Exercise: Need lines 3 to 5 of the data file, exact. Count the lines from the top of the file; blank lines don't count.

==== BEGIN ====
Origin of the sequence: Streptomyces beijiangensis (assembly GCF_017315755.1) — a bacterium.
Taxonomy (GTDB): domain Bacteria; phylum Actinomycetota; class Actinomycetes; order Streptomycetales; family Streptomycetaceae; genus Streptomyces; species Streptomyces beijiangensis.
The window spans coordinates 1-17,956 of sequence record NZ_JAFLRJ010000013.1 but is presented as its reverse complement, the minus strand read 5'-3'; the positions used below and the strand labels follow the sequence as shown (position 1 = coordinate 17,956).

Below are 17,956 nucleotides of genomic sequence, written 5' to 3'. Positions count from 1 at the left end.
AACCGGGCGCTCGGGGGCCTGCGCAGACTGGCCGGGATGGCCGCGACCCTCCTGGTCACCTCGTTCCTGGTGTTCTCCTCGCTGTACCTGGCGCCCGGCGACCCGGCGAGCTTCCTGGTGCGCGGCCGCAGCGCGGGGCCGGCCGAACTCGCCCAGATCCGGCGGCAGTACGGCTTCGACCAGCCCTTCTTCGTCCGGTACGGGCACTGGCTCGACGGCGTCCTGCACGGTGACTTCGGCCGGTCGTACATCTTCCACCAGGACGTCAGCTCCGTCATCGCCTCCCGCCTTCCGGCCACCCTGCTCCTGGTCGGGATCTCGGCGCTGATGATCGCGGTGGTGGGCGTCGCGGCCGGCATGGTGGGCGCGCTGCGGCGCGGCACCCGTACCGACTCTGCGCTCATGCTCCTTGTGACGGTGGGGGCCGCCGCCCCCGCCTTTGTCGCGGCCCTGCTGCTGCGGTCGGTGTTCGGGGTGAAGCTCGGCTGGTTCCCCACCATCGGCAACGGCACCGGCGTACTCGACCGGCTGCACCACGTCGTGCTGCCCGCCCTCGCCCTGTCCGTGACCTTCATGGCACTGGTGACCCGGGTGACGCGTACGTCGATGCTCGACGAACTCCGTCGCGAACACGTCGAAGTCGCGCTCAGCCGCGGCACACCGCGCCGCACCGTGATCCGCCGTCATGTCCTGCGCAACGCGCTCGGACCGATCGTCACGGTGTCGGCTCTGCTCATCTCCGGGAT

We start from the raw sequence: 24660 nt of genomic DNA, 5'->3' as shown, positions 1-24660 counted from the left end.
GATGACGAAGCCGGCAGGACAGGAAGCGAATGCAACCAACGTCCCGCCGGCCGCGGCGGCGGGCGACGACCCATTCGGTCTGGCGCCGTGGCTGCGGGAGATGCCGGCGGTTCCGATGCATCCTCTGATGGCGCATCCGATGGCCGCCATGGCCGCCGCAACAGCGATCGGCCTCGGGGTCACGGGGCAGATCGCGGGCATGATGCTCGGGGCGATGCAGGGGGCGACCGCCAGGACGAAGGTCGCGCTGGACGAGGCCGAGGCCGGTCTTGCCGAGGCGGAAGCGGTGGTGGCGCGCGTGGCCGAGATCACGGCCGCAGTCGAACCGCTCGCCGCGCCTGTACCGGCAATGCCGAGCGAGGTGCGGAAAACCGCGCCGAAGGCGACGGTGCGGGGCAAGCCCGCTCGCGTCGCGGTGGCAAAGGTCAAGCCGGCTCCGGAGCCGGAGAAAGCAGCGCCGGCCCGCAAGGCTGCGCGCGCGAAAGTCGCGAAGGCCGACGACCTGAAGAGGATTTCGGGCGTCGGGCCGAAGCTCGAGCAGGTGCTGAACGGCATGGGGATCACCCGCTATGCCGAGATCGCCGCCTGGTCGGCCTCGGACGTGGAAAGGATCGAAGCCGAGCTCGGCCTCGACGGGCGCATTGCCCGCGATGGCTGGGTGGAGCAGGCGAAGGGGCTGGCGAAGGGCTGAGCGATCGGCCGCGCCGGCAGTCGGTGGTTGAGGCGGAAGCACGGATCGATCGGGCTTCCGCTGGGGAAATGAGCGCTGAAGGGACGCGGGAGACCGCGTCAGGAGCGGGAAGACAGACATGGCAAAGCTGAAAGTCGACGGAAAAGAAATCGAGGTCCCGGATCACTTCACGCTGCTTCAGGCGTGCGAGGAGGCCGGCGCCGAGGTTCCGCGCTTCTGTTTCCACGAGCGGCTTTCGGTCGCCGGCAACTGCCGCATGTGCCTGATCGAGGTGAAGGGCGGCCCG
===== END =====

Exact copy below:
The window spans coordinates 1-17,956 of sequence record NZ_JAFLRJ010000013.1 but is presented as its reverse complement, the minus strand read 5'-3'; the positions used below and the strand labels follow the sequence as shown (position 1 = coordinate 17,956).

Below are 17,956 nucleotides of genomic sequence, written 5' to 3'. Positions count from 1 at the left end.
AACCGGGCGCTCGGGGGCCTGCGCAGACTGGCCGGGATGGCCGCGACCCTCCTGGTCACCTCGTTCCTGGTGTTCTCCTCGCTGTACCTGGCGCCCGGCGACCCGGCGAGCTTCCTGGTGCGCGGCCGCAGCGCGGGGCCGGCCGAACTCGCCCAGATCCGGCGGCAGTACGGCTTCGACCAGCCCTTCTTCGTCCGGTACGGGCACTGGCTCGACGGCGTCCTGCACGGTGACTTCGGCCGGTCGTACATCTTCCACCAGGACGTCAGCTCCGTCATCGCCTCCCGCCTTCCGGCCACCCTGCTCCTGGTCGGGATCTCGGCGCTGATGATCGCGGTGGTGGGCGTCGCGGCCGGCATGGTGGGCGCGCTGCGGCGCGGCACCCGTACCGACTCTGCGCTCATGCTCCTTGTGACGGTGGGGGCCGCCGCCCCCGCCTTTGTCGCGGCCCTGCTGCTGCGGTCGGTGTTCGGGGTGAAGCTCGGCTGGTTCCCCACCATCGGCAACGGCACCGGCGTACTCGACCGGCTGCACCACGTCGTGCTGCCCGCCCTCGCCCTGTCCGTGACCTTCATGGCACTGGTGACCCGGGTGACGCGTACGTCGATGCTCGACGAACTCCGTCGCGAACACGTCGAAGTCGCGCTCAGCCGCGGCACACCGCGCCGCACCGTGATCCGCCGTCATGTCCTGCGCAACGCGCTCGGACCGATCGTCACGGTGTCGGCTCTGCTCATCTCCGGGAT